This has sparked fierce competition within other retailers who have, both previously and during this pandemic sought to launch their own super-fast delivery service. Tesco’s Woosh delivery service is a prime example that promises you can "get all your everyday essentials and little luxuries delivered within 60 minutes.” An independent offering, Tesco stands out as it is one of the only FMCG retailers to bravely offer their own food delivery service, in contrast to Waitrose, Morrisons, Asda, Aldi and Co-op who have partnered with and outsourced this service to couriers such as Uber eats and Deliveroo. Other independent retailers have joined in too, with Majestic, Cost-cutter and even petrol station shops available.
According to the Grocer, Demand for micro-fulfilment has also surged on the back of this boom in new pressures for ever-faster delivery. This is forcing online distribution centres into smaller, urban spaces, referred to as micro-fulfilment facilities. It is a combination of these smaller more accessible units and last-mile logistics which are enabling the consumer to get what they want when they want it. A trend that is enabling many businesses to thrive and survive in these unprecedented times.
Averaging 180,000 sq. ft, while these micro-fulfilment warehouses currently satisfy the increasing pace of eCommerce demand, many may question whether they are a sustainable business model for the future. However, it seems that for now they are here to stay, and according to Interact Analysis, In the UK it is predicted there will be 80 MFCs in the UK by 2023.
Safety in Social Distancing
Hands, face, space has been the motto for many during the past eighteen months. As has the acronym, Work From Home (WFH). For many in businesses in offices, with a good internet connection and a reliable internal comms system, this was an attainable reality. However, for those in more manual jobs including logistics, engineering, construction, and warehousing there were a few more constraints that needed addressing for these workspaces to facilitate safer, socially distanced operations.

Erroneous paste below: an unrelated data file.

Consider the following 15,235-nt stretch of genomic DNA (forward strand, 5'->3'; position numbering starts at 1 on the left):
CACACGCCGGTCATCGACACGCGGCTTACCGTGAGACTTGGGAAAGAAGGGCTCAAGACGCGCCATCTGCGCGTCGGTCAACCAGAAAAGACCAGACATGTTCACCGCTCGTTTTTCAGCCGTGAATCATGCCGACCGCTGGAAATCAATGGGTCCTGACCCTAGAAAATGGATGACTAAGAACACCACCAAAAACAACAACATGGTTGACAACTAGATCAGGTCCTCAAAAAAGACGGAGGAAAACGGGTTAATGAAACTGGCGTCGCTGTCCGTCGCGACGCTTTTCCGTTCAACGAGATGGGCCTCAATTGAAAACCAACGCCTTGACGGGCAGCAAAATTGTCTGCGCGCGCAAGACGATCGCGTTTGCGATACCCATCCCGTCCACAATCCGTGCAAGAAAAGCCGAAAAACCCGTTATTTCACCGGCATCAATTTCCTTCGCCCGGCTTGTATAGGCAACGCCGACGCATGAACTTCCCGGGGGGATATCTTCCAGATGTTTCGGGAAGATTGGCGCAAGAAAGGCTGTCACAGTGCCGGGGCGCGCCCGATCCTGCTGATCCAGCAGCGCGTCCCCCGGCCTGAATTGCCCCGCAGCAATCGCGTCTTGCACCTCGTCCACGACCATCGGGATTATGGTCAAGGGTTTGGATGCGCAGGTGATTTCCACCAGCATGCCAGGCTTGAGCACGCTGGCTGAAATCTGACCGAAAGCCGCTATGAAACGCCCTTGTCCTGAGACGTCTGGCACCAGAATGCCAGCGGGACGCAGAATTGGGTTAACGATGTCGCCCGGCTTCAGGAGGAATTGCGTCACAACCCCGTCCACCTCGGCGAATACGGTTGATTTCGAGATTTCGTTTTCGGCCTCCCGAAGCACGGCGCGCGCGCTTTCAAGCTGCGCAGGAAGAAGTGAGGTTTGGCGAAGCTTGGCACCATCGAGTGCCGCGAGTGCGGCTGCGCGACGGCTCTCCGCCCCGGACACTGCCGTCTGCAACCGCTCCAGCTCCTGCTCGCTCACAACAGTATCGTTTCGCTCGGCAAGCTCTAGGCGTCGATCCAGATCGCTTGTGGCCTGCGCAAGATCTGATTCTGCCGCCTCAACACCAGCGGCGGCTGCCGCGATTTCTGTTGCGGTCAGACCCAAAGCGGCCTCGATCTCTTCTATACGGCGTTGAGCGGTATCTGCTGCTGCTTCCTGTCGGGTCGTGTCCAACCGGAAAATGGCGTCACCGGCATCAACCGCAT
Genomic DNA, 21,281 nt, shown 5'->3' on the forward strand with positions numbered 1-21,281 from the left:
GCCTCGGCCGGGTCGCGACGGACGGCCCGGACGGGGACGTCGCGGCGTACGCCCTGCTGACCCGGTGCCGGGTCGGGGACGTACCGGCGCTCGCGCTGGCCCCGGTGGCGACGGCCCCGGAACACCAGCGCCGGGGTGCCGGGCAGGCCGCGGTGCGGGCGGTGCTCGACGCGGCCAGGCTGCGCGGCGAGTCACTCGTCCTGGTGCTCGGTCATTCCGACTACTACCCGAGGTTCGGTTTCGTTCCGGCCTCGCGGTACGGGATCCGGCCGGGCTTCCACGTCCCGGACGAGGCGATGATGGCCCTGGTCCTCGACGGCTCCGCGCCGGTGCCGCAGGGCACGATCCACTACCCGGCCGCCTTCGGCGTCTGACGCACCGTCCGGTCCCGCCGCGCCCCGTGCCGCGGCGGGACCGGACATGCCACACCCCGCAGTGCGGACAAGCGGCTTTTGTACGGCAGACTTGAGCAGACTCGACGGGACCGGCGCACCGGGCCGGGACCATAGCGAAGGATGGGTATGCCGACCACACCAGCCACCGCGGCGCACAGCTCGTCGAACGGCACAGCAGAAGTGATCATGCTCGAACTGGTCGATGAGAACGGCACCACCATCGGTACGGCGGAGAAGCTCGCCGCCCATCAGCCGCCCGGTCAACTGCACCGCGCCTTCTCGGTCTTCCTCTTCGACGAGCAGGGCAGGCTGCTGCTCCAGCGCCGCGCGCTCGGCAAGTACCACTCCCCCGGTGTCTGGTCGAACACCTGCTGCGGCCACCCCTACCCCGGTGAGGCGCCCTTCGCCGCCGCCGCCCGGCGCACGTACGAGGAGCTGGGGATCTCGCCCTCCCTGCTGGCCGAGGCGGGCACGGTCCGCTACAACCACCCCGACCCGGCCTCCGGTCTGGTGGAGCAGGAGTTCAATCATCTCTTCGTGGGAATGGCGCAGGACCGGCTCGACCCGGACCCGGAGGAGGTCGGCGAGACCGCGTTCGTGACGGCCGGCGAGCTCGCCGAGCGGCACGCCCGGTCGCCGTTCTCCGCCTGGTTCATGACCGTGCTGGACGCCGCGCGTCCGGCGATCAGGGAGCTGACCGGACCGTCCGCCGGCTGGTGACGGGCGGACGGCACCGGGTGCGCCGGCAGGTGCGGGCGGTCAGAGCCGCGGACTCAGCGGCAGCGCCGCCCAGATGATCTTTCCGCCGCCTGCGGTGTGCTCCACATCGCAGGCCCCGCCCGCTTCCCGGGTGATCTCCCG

Specifically, within the warehouse sector, while social distancing was necessary, people were still required to be physically present in facilities to complete operations. It seems the pandemic was a catalyst for change and accelerated plans to swap socially distanced humans for robots and automated systems that complete the same work without risking Covid-19 contamination. According to new research from Deloitte on robotic and intelligent automation, two thirds (68%) of business leaders used automation to respond to the impact of the COVID-19 pandemic.
Despite the recently celebrated ‘Freedom Day’ on July 19 2021, the most recent updated advice from the UK Government was published on 14 July 2021. In this, it states that social distancing, hand washing and self-isolating are all still valid procedures to follow within any place of work.
Become a supply chain leader in 2021
Experts in all aspects of warehouse and network design, SCN understands the importance of remaining competitive in a dynamic industry and the critical data analysis required to achieve this. Specialists in Warehouse Design and Fit-Out, the SCN team can help you reach your facility’s fulfilment potential in 2021 and beyond. Visit www.scnuk.com to learn about the work that we do and to ensure you are ready and future-proof your business plans and warehouse design.